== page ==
Bug 19205 - The "-title" parameter for xterm and gnome-terminal doesn't work
The "-title" parameter for xterm and gnome-terminal doesn't work
Status: CLOSED NOTABUG
Product: Red Hat Linux
Classification: Retired
Component: setup (Show other bugs)
7.0
i686 Linux
low Severity low
: ---
: ---
Assigned To: Bill Nottingham
David Lawrence
:
Depends On:
Blocks:
  Show dependency treegraph
 
Reported: 2000-10-16 17:09 EDT by danmcnaul
Modified: 2014-03-16 22:16 EDT (History)
2 users (show)

See Also:
Fixed In Version:
Doc Type: Bug Fix
Doc Text:
Story Points: ---
Clone Of:
Environment:
Last Closed: 2001-05-21 15:09:09 EDT
Type: ---
Regression: ---
Mount Type: ---
Documentation: ---
CRM:
Verified Versions:
Category: ---
oVirt Team: ---
RHEL 7.3 requirements from Atomic Host:
Cloudforms Team: ---


Attachments (Terms of Use)

  None (edit)
Description danmcnaul 2000-10-16 17:09:05 EDT
The "-title" command line parameter for xterm and/or gnome-terminal does 
not work.  The title provided does appear momentarily on the new window, 
but is quickly replaced with "userid@machine dirname".  The title is 
displayed correctly when one exports "TERM=vt220", but that is the only 
terminal type I found that it worked for.  The same bug exists for both "-
t" and "-title".
Comment 1 Alan Cox 2000-10-16 19:37:05 EDT
The default prompt sets the titlebar too. Set the PROMPT_COMMAND environment
variable differently
Comment 2 danmcnaul 2000-10-17 14:27:18 EDT
There is no PROMPT_COMMAND environment variable set on my system to conflict 
with the -title parameter.  This IS a bug.  The -title should set the title bar 
as stated in the man pages.  As it did in past releases.

McNaul
Comment 3 Simon Hill 2000-10-30 18:28:43 EST
I agree with Dan. I have scripts that put specific titles on specific xterms
running specific programs which I use in my work. Now they are all overidden
with the 'user@hostname pwd' and I cannot distinguish them at a glance on the
KDE taskbar, because now they all show the same user name and part of the
hostname.

It is all very well to add a new option and environment variable, but the
DEFAULT BEHAVIOR when the variable is not set (which it isn't) SHOULD NOT
CHANGE. I do not know where to find documentation on this variable or how to set
it to get the old behavior back, and I SHOULDN'T HAVE TO. Meanwhile, my work
patterns are disrupted and my productivity is decreased....
Comment 4 Simon Hill 2000-10-30 18:36:48 EST
Oh, I notice that this bug is for RH7.0. Actually the problem began in RH6.2.
Also, please excuse my caps - I don't mean to shout - it's just easier than
italics or bold ;-)
Comment 5 Mike A. Harris 2001-04-02 13:40:46 EDT
I just reproduced this and it *is* extremely annoying, I agree.
I tracked the problem down to /etc/bashrc, it contains code:

if [ "$PS1" ]; then
    if [ -x /usr/bin/tput ]; then
      if [ "x`tput kbs`" != "x" ]; then # We can't do this with "dumb" terminal
        stty erase `tput kbs`
      fi
    fi
    case $TERM in
	xterm*)
	    PROMPT_COMMAND='echo -ne "\033]0;${USER}@${HOSTNAME}: ${PWD}\007"'
	    ;;
	*)
	    ;;
    esac

This is totally broken, and should not be forced upon a user.  This code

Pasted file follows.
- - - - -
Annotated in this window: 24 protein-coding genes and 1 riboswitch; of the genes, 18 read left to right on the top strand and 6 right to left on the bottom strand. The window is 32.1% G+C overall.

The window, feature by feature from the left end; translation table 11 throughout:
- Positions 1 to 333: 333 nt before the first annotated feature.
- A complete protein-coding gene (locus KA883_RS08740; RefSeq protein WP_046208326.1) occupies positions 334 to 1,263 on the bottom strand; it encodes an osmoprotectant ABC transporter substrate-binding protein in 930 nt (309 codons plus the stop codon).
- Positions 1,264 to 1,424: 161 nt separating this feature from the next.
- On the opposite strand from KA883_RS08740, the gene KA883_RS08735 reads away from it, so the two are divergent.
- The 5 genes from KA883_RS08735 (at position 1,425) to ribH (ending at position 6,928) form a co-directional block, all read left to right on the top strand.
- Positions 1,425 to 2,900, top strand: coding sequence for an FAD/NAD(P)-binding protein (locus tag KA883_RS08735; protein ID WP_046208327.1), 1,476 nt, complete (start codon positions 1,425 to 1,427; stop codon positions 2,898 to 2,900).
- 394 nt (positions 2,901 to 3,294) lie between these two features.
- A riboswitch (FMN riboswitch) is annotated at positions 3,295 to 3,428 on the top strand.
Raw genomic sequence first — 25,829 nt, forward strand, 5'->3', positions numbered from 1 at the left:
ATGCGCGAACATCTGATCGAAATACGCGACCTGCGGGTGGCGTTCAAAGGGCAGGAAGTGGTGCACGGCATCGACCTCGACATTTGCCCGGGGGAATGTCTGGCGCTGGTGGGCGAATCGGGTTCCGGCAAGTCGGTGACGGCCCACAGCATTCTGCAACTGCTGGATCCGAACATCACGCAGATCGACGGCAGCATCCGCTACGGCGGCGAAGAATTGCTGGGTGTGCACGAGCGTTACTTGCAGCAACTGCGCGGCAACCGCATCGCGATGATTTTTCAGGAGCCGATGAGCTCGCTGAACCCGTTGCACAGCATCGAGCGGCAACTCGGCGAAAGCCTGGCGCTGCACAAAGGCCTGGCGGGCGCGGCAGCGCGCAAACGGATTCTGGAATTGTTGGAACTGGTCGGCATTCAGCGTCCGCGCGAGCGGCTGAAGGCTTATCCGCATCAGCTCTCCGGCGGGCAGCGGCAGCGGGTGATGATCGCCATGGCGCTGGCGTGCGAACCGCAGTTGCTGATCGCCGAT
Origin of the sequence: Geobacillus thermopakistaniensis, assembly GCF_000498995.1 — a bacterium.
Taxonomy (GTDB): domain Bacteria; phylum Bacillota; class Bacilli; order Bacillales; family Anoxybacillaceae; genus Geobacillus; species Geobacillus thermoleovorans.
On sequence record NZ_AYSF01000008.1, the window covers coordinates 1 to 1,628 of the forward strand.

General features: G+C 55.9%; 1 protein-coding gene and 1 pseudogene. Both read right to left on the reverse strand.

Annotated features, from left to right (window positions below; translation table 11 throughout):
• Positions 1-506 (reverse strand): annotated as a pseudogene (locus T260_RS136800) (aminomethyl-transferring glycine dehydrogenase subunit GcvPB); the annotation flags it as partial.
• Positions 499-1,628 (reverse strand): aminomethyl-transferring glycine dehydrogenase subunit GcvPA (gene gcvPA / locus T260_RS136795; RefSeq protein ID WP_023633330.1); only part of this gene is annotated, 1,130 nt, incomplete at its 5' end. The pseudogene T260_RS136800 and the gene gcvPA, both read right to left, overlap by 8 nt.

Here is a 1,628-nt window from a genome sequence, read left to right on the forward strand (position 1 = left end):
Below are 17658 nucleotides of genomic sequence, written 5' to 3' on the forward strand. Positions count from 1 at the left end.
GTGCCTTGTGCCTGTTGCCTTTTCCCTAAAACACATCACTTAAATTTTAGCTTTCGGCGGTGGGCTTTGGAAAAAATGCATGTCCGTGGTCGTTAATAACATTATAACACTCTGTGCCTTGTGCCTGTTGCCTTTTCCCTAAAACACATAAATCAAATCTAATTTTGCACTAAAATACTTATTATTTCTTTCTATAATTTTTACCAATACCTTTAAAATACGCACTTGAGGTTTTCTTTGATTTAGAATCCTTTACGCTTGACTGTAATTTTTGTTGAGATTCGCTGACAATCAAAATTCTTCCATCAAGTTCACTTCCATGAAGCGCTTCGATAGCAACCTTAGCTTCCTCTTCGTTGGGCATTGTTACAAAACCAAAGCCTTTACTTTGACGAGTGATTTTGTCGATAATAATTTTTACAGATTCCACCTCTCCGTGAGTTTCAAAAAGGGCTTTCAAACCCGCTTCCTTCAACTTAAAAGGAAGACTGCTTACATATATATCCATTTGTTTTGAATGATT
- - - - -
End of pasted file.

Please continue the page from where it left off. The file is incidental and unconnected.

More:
needs to be removed, moved to the skeleton files so a user can disable it
if they want, or implemented in another way.  I recommend doing away with
it myself, but that decision is ultimately up to the bash package
maintainer.  Changing packages..
Comment 6 Mike A. Harris 2001-04-02 13:50:25 EDT
Bero, can you look into this and see if there is an obvious way to fix it?
For now the obvious workaround is editing ~/.bashrc and stopping it from
sourcing /etc/bashrc

I'm not sure how you'd go about detecting wether or not xterm has been
given a title argument.  If it cannot be fixed easily, the best way is
likely to change the default behaviour of xterm to display
user@host:[$|#]<cwd>

Let me know if you think this is best, and I'll hack on xterm.
Comment 7 Mike A. Harris 2001-04-02 14:49:21 EDT
I just looked into the xterm source and while I could hack this
into xterm for the default window title, once it is set, it will stay
like that so it isn't very useful because the path does not bet updated
when you cd.

So..  I think the code should be moved to the .bashrc skeleton files
instead of /etc/bashrc, and logic put in to determine if xterm is being
called with the title arg.

I'm going to go hack for a bit.
Comment 8 Mike A. Harris 2001-04-02 15:13:17 EDT
I played around with it a bit and here is some crud I came up with.  As
is, it does not quite work, but is close, however it would only work with
xterm, and other similar apps that take -title, -T as args to set the title.

            # Was xterm given the -title or -T args?
            cat /proc/$PPID/cmdline |grep "\-\(title\|T\)" >& /dev/null
            [ $? ] || {
             PROMPT_COMMAND='echo -ne "\033]0;${USER}@${HOSTNAME}: ${PWD}\007"'
            }

It might be possible to tweak it into working, but it is nothing more than a hack.
Comment 9 Bernhard Rosenkraenzer 2001-05-21 15:09:05 EDT
bashrc lives in setup these days...
The current version has some hooks you might be interested in, though:
If you create
/etc/sysconfig/bash-prompt-xterm
and
/etc/sysconfig/bash-prompt-default
they will override the default PROMPT_COMMAND.

Comment 10 Bill Nottingham 2001-05-21 15:20:18 EDT
Also, you can override it in your ~/.bashrc.

Note You need to log in before you can comment on or make changes to this bug.